John F. O'Leary resigned yesterday as the Energy Department's second-in-command, effective Sept. 4.
In a one-page letter delivered to the White House, the deputy DOE secretary told President Carter:
"As I discussed with your staff on June 22, 1979, I find it desirable to leave the government the end of the summer. I would appreciate it if you would accept my resignation, effective Sept. 4, 1979, if that date is convenient for you."
The Washington Post obtained a copy of the letter from CBS News.
O'Leary, along with Energy Secretary James R. Schlesinger, has been a frequent target for critics of administration energy policies. That criticism has intensified in recent weeks, with gasoline lines lengthening and often conflicting signals coming from the beleaguered Energy Department.
O'Leary had disclosed his resignation earlier in the day, at the National Governors Association meeting in Louisville. After a session on coal transportation, he reportedly told the governors: "I guess this is the last time I'll be meeting with you. I'm resigning."
O'Leary denied last night that he was being forced out, saying he was "just getting too tired" to coninues, according to Associated Press.
The resignation-confirmed by the Whitr House-had been rumored for several weeks. It was learned that the resignation was not requested by the White House, and was not part of any Cabinet-level shakeup emerging from the Camp David "domestic summit."
The timing of the announcement, however, is bound to fuel such speculation. Several governors who met with Carter at Camp David reportedly suggested that new DOE leadership should be the chief executives's first priority.
O'Leary five-paragraph letter was peppered with prasie for Carter and for the president's energy initiatives, suggesting that the resignation was not prompted by any substantial disagreement over energy policy.
"Since January 1977 under your leadership the Congress has begun to put in place the necessary measures for dealing with the Nation's long-term energy problems," O'Leary wrote.
"The creation of the Department of Energy; the passage of the National Energy Act; and other energy initiatives that you have recommended to the Congress will long stand as milestones in the movement of this nation from energy dependency to greater self-sufficiency," the letter continues.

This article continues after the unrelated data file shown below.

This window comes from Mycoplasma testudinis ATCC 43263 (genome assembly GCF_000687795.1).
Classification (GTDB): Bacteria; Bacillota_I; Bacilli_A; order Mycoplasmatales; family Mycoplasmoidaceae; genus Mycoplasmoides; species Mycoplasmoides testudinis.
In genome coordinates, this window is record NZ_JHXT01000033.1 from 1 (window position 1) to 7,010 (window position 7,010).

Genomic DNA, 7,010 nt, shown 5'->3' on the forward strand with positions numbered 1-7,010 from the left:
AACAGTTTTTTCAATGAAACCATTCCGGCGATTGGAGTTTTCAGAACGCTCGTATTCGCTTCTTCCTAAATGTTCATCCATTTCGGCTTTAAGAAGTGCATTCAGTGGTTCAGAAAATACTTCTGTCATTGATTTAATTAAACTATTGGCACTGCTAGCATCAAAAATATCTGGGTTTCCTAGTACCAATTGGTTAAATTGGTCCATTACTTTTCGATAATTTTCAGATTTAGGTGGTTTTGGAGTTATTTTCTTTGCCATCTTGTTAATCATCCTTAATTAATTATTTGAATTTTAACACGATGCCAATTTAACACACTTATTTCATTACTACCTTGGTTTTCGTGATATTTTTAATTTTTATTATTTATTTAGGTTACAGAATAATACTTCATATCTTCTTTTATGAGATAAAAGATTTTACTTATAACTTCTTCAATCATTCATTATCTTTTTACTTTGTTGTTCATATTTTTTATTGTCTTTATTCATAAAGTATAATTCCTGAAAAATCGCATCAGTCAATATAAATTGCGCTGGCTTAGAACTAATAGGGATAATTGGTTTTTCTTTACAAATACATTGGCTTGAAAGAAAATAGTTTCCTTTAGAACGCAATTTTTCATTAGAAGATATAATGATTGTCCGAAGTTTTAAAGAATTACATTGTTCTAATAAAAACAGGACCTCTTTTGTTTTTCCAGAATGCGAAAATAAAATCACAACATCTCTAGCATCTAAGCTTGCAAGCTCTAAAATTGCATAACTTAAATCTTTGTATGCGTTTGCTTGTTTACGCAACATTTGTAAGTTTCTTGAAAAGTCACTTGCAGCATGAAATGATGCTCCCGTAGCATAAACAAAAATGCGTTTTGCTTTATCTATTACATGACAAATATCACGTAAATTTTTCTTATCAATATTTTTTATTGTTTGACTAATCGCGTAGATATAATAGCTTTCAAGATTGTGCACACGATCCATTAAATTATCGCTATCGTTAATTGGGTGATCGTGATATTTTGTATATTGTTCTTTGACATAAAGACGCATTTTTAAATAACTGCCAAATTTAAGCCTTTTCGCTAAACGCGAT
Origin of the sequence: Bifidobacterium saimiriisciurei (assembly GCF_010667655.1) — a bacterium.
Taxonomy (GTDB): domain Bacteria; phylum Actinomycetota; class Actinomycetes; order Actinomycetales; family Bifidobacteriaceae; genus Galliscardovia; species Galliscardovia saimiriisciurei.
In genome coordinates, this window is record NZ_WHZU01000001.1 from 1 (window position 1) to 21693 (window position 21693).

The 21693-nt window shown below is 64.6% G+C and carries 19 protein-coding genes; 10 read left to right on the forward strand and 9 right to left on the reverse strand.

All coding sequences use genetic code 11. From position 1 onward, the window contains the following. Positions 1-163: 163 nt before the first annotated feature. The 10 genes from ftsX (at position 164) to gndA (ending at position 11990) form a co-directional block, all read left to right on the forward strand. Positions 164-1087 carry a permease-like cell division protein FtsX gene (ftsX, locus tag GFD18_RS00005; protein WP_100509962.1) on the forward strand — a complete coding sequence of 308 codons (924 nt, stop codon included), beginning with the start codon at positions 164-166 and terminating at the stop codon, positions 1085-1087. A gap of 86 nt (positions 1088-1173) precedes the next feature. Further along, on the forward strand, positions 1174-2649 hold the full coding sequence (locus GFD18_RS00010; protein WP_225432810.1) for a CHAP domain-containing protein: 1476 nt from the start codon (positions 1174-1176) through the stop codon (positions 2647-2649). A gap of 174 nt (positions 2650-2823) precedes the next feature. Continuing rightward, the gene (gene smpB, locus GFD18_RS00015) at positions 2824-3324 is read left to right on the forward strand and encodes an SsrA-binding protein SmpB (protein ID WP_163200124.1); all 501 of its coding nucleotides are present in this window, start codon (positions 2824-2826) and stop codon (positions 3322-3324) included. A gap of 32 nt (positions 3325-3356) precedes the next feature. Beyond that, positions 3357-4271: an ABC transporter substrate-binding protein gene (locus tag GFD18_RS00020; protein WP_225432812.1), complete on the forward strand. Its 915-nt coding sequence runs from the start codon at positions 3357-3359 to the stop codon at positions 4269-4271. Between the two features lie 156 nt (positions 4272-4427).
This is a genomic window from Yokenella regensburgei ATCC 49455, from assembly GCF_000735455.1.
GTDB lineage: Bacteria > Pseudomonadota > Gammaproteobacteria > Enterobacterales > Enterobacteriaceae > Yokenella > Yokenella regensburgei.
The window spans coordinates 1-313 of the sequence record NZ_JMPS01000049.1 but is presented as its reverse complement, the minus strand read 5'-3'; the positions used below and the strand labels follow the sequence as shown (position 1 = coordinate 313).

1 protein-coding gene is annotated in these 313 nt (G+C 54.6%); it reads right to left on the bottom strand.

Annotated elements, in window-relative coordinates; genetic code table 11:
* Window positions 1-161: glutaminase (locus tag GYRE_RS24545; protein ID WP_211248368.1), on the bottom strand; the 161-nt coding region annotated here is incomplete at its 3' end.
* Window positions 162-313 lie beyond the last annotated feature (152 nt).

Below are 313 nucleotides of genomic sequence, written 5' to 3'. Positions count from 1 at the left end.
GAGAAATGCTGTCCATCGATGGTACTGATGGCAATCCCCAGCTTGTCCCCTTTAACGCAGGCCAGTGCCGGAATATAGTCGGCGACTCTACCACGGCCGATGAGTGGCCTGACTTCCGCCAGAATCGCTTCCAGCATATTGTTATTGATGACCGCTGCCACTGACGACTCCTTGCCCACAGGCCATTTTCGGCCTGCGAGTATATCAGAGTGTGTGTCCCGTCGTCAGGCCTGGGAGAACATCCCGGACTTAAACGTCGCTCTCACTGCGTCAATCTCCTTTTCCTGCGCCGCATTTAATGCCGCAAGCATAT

Also, O'Leary said, "I would be remiss if I did notmention the honor it has been to serve under the leadership of Secretary Schlesinger."
Despite the kind farewell words, the highly self-confident and outspoken O'Leary ruffled feathers at the White House on several occasions, and never had a particularly close working relationship with Schlesinger.
The deputy secretary was quoted last week by Energy Daily, an industry newsletter, as saying that he felt he had accomplished in Washington what he set out to do 2 1/2 years ago and that he was considering resigning Sept. 1.
Last spring in an interview with The Washington Post, O'Leary said that the United States was already well on the way to meeting its pledge to the International Energy Agency to reduct oil demand by five percent by the end of this year, and that no mandatory conservation steps would be needed.
The following day Schlesinger at a congressional hearing pointedly disagreed with his deputy's assessment.
O'Leary was skilled at bureaucratic infighting, sources at DOE said. But he accumulated numerous enemiess along way.
The old Federal Energy Administration, which O'Leary headed in 1977 before DOE was created, was about as unpopular in some congressional circles then as the Energy Department is today. Sen. Henry Jackson (D-Wash.) said in 1977 that the FEA "has a woeful record of inadequate regulatory oversight (of) the oil industry."
Before that, from 1972 to 1974, O'Leary headed the licensing division of the old Atomic Energy Commission, and he drew fire there. He wasaccused by several consumer groups of a three-month AEC cover-up of dangers at the North Anna, Va., nuclear power plant. CAPTION: Picture, John F O'Leary, though skilled at infighting, ruffled some feathers.